Polaroid

Movie review by
Brian Costello, Common Sense Media
Polaroid Movie Poster Image
Some violence, teen drinking in drab horror movie.
  • PG-13
  • 2019
  • 88 minutes

Parents say

age 13+
Based on 3 reviews

Kids say

age 12+
Based on 6 reviews

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A lot or a little?

The parents' guide to what's in this movie.

Positive Messages

Standard horror movie fare. 

Positive Role Models & Representations

Teens drink at parties, smoke cigarettes. Adults are conveniently never around for most of the action, or else they're skeptical of the teens telling of deadly cameras. 

Violence

Two deaths by hanging. Implied sexual abuse of a girl by her father; the mother claims the girl was bullied at school and committed suicide as a result. Character ripped in half. Characters catch fire, suffer burns. Most killing is off-screen (no blood/gore), but death by stabbing is strongly implied. Teen boy punches police officer, gets arrested. Jump scares throughout. 

Sex

Teen girl poses in lingerie for a social media picture in hopes that a boy likes her. Brief kissing. 

Language

Infrequent profanity. "F--k you" used during a climactic scene. "S--t," "bats--t," "ass," "hell." 

Consumerism

Teen character makes reference to Urban Outfitters. Coca-Cola can clearly shown in one scene. 

Drinking, Drugs & Smoking

Teens drinking at a party. Talk of teen characters being drunk. Brief cigarette smoking.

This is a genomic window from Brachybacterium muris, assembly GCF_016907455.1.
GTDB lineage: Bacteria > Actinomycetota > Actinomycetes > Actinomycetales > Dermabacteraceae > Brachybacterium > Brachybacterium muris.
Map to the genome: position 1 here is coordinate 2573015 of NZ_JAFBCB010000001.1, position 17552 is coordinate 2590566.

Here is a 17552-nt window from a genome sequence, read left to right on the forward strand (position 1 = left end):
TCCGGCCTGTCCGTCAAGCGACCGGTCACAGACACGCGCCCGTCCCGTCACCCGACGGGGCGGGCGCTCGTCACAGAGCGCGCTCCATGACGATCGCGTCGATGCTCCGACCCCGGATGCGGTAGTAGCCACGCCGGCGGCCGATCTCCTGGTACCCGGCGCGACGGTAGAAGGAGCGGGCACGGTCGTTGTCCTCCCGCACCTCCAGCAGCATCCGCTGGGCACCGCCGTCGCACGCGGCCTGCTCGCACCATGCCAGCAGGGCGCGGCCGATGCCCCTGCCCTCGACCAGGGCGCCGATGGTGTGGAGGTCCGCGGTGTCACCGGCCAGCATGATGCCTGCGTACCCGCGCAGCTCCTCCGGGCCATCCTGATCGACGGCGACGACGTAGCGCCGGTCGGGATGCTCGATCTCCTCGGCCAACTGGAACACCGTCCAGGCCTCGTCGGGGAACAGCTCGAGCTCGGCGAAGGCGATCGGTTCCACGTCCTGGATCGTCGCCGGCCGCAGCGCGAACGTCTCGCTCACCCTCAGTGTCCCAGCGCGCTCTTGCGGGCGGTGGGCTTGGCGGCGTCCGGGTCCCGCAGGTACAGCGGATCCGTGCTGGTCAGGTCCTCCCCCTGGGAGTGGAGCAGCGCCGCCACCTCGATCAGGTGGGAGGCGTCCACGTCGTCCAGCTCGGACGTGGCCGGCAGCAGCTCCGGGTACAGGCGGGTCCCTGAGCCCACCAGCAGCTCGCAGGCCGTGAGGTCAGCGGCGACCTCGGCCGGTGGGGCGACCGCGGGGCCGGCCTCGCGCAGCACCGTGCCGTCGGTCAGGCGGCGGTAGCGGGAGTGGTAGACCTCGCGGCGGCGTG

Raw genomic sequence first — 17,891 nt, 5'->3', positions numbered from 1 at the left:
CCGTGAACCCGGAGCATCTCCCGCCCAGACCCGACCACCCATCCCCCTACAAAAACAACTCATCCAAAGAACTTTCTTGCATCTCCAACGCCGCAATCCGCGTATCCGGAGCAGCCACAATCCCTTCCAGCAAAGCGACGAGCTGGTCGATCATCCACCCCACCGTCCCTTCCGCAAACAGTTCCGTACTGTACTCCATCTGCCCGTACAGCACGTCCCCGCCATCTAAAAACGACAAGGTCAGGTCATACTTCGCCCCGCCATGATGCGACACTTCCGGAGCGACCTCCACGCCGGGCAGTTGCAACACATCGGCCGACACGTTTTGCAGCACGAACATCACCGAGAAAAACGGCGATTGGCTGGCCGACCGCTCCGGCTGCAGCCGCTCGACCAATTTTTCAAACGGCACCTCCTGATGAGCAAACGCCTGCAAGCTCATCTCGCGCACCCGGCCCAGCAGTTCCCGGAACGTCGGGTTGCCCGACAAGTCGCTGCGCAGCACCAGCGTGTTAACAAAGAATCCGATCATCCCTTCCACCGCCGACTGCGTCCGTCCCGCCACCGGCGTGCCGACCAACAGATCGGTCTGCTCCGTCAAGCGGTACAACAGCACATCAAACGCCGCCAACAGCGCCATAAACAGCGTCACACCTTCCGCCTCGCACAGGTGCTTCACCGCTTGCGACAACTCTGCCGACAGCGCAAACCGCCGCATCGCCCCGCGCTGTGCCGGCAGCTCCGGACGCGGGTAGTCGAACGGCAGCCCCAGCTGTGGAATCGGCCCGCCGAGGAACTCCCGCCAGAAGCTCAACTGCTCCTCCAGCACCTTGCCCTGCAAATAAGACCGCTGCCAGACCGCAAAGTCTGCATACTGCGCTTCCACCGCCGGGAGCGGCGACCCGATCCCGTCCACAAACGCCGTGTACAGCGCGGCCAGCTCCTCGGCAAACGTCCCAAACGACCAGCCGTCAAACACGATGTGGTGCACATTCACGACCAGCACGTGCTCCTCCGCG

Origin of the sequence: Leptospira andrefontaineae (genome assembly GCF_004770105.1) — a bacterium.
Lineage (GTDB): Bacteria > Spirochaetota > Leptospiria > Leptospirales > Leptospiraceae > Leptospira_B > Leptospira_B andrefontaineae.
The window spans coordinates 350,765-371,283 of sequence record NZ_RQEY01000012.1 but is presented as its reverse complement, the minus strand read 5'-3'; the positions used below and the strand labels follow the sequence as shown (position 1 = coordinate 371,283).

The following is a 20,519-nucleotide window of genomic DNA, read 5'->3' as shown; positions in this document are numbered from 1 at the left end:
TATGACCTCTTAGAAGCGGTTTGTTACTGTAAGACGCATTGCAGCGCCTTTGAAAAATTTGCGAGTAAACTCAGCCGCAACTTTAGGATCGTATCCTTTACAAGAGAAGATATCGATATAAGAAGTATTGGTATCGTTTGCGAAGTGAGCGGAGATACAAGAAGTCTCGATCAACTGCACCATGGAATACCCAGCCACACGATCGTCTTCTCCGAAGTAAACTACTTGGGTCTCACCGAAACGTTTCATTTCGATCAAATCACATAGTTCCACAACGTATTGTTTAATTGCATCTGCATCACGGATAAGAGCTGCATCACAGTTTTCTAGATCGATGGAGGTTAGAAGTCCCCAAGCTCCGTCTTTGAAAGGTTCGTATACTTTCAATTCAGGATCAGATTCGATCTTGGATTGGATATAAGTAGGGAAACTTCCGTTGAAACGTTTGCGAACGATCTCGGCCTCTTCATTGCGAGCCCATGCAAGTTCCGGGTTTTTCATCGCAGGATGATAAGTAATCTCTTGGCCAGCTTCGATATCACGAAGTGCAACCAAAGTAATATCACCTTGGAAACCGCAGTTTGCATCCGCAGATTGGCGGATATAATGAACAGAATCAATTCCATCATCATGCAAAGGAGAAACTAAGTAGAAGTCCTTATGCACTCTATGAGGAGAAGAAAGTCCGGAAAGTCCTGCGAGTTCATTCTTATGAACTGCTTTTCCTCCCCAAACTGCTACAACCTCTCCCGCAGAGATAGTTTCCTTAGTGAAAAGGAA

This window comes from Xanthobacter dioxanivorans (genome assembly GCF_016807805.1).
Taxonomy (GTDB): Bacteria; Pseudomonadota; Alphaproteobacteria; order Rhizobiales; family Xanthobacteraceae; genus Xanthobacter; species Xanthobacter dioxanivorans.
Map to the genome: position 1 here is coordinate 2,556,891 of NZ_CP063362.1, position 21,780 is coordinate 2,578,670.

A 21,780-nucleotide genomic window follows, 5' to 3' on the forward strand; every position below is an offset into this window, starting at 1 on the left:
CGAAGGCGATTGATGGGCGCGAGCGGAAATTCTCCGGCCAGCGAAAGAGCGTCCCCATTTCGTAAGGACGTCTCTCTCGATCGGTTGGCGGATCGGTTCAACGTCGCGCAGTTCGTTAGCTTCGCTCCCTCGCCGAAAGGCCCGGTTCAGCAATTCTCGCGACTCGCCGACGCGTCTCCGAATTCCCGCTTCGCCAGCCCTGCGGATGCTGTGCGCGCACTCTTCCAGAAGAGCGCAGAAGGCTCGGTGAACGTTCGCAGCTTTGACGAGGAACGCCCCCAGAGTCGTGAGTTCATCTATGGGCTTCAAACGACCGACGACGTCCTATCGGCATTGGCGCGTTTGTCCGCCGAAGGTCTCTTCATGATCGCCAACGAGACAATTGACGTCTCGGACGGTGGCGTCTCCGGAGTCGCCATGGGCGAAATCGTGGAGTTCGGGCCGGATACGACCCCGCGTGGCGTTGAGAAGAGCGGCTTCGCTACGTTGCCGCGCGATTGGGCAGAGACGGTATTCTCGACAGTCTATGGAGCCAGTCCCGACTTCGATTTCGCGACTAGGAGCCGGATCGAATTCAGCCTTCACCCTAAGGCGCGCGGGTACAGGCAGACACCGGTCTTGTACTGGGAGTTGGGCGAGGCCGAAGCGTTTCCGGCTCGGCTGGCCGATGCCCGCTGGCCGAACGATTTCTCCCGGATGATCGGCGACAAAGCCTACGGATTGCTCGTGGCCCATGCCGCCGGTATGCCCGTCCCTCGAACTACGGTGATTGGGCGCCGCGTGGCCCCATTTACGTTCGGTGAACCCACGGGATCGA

What parents need to know

Parents need to know that Polaroid is a 2019 horror movie in which a teen girl finds an old camera that turns deadly to those who get their picture taken by it. There are two deaths by hanging, including a suicide, plus implied sexual abuse by a father of his daughter. A teen girl is shown getting verbally bullied in a flashback scene. A body is ripped in half, no blood or gore. Teens are shown tied up in chairs, pleading for their lives. Characters catch fire, suffer burns. There are jump scares throughout. One of the lead characters punches a police officer. Teens drink and smoke at a party. Finally, some profanity is heard, including "f--k you" which is said during a climactic scene. 

User Reviews

  • Parents say
  • Kids say
Adult Written bypennyroyal80 March 6, 2020

Good movie

It's a good movie but not the best. Good content, entertaining. Could not sleep through this movie. It's very fast paced. A mature 10 year old who... Continue reading
Adult Written byKaewpit March 12, 2021

Another movie you may watch not worth to watch but not if you watch it will not waste your time

Hello everyone today I’m gonna review a horror movie name “ Polaroid 2019” I will tell you does this movie good or bad, worth to watch or not. This movie is sup... Continue reading
Teen, 14 years old Written byaqkta May 4, 2020

Suspenseful but a little uneventful.

This was a great movie! There were many plot twists that I didn’t expect and I was dying to know what would happen next. I enjoyed the plot very much and I did... Continue reading
Teen, 14 years old Written bybdgtb May 4, 2020